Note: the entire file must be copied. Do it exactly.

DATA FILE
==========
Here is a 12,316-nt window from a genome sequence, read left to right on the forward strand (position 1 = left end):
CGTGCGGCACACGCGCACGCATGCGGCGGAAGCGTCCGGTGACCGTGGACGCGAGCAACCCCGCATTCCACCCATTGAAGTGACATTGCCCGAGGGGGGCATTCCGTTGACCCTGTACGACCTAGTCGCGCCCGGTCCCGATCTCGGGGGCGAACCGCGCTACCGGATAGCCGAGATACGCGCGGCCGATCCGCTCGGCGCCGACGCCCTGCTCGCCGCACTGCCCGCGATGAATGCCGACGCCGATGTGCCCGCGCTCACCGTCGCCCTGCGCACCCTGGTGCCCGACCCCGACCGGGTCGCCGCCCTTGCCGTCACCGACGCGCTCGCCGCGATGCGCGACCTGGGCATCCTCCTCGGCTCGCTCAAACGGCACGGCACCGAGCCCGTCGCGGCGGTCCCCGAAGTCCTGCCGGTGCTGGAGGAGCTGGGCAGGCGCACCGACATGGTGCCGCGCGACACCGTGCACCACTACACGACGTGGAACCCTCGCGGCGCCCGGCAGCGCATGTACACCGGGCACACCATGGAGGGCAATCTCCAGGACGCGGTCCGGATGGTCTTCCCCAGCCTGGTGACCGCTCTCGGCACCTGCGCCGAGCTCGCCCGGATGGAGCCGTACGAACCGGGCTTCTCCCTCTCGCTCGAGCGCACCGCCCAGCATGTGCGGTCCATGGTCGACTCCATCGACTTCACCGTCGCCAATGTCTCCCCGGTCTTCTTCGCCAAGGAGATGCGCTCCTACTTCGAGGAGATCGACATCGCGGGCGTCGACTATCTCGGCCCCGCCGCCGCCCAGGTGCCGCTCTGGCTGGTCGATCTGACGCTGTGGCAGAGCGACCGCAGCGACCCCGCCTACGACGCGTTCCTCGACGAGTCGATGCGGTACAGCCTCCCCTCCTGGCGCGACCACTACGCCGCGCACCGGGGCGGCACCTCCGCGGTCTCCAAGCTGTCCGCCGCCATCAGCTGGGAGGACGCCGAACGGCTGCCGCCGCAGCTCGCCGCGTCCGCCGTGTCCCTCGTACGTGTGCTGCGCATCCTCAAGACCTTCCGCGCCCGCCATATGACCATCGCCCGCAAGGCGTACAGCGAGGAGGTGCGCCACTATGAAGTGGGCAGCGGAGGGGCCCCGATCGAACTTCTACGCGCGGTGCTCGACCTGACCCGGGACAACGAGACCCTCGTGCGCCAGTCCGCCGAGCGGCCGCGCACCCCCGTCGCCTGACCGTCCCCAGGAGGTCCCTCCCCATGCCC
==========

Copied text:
Here is a 12,316-nt window from a genome sequence, read left to right on the forward strand (position 1 = left end):
CGTGCGGCACACGCGCACGCATGCGGCGGAAGCGTCCGGTGACCGTGGACGCGAGCAACCCCGCATTCCACCCATTGAAGTGACATTGCCCGAGGGGGGCATTCCGTTGACCCTGTACGACCTAGTCGCGCCCGGTCCCGATCTCGGGGGCGAACCGCGCTACCGGATAGCCGAGATACGCGCGGCCGATCCGCTCGGCGCCGACGCCCTGCTCGCCGCACTGCCCGCGATGAATGCCGACGCCGATGTGCCCGCGCTCACCGTCGCCCTGCGCACCCTGGTGCCCGACCCCGACCGGGTCGCCGCCCTTGCCGTCACCGACGCGCTCGCCGCGATGCGCGACCTGGGCATCCTCCTCGGCTCGCTCAAACGGCACGGCACCGAGCCCGTCGCGGCGGTCCCCGAAGTCCTGCCGGTGCTGGAGGAGCTGGGCAGGCGCACCGACATGGTGCCGCGCGACACCGTGCACCACTACACGACGTGGAACCCTCGCGGCGCCCGGCAGCGCATGTACACCGGGCACACCATGGAGGGCAATCTCCAGGACGCGGTCCGGATGGTCTTCCCCAGCCTGGTGACCGCTCTCGGCACCTGCGCCGAGCTCGCCCGGATGGAGCCGTACGAACCGGGCTTCTCCCTCTCGCTCGAGCGCACCGCCCAGCATGTGCGGTCCATGGTCGACTCCATCGACTTCACCGTCGCCAATGTCTCCCCGGTCTTCTTCGCCAAGGAGATGCGCTCCTACTTCGAGGAGATCGACATCGCGGGCGTCGACTATCTCGGCCCCGCCGCCGCCCAGGTGCCGCTCTGGCTGGTCGATCTGACGCTGTGGCAGAGCGACCGCAGCGACCCCGCCTACGACGCGTTCCTCGACGAGTCGATGCGGTACAGCCTCCCCTCCTGGCGCGACCACTACGCCGCGCACCGGGGCGGCACCTCCGCGGTCTCCAAGCTGTCCGCCGCCATCAGCTGGGAGGACGCCGAACGGCTGCCGCCGCAGCTCGCCGCGTCCGCCGTGTCCCTCGTACGTGTGCTGCGCATCCTCAAGACCTTCCGCGCCCGCCATATGACCATCGCCCGCAAGGCGTACAGCGAGGAGGTGCGCCACTATGAAGTGGGCAGCGGAGGGGCCCCGATCGAACTTCTACGCGCGGTGCTCGACCTGACCCGGGACAACGAGACCCTCGTGCGCCAGTCCGCCGAGCGGCCGCGCACCCCCGTCGCCTGACCGTCCCCAGGAGGTCCCTCCCCATGCCC